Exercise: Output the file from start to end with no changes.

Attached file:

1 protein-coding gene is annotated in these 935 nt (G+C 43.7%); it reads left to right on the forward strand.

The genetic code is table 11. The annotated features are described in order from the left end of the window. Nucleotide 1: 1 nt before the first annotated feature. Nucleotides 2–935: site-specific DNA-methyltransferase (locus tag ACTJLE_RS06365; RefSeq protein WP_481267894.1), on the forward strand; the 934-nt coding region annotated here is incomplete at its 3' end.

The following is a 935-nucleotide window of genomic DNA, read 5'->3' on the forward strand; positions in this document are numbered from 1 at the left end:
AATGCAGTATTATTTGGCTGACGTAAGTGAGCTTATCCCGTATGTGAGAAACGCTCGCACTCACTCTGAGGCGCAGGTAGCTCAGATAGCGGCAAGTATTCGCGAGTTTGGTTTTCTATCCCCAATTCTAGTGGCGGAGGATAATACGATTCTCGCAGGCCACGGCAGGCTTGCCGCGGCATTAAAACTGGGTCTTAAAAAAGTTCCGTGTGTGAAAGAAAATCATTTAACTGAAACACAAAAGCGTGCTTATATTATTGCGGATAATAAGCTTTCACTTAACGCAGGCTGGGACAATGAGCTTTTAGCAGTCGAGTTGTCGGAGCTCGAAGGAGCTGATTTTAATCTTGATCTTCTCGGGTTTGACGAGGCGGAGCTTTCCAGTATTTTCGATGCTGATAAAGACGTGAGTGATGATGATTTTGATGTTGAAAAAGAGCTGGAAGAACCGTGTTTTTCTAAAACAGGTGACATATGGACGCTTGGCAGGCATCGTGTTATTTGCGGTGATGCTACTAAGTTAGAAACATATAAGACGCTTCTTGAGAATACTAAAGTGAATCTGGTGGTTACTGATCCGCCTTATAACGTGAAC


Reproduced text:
1 protein-coding gene is annotated in these 935 nt (G+C 43.7%); it reads left to right on the forward strand.

The genetic code is table 11. The annotated features are described in order from the left end of the window. Nucleotide 1: 1 nt before the first annotated feature. Nucleotides 2–935: site-specific DNA-methyltransferase (locus tag ACTJLE_RS06365; RefSeq protein WP_481267894.1), on the forward strand; the 934-nt coding region annotated here is incomplete at its 3' end.

The following is a 935-nucleotide window of genomic DNA, read 5'->3' on the forward strand; positions in this document are numbered from 1 at the left end:
AATGCAGTATTATTTGGCTGACGTAAGTGAGCTTATCCCGTATGTGAGAAACGCTCGCACTCACTCTGAGGCGCAGGTAGCTCAGATAGCGGCAAGTATTCGCGAGTTTGGTTTTCTATCCCCAATTCTAGTGGCGGAGGATAATACGATTCTCGCAGGCCACGGCAGGCTTGCCGCGGCATTAAAACTGGGTCTTAAAAAAGTTCCGTGTGTGAAAGAAAATCATTTAACTGAAACACAAAAGCGTGCTTATATTATTGCGGATAATAAGCTTTCACTTAACGCAGGCTGGGACAATGAGCTTTTAGCAGTCGAGTTGTCGGAGCTCGAAGGAGCTGATTTTAATCTTGATCTTCTCGGGTTTGACGAGGCGGAGCTTTCCAGTATTTTCGATGCTGATAAAGACGTGAGTGATGATGATTTTGATGTTGAAAAAGAGCTGGAAGAACCGTGTTTTTCTAAAACAGGTGACATATGGACGCTTGGCAGGCATCGTGTTATTTGCGGTGATGCTACTAAGTTAGAAACATATAAGACGCTTCTTGAGAATACTAAAGTGAATCTGGTGGTTACTGATCCGCCTTATAACGTGAAC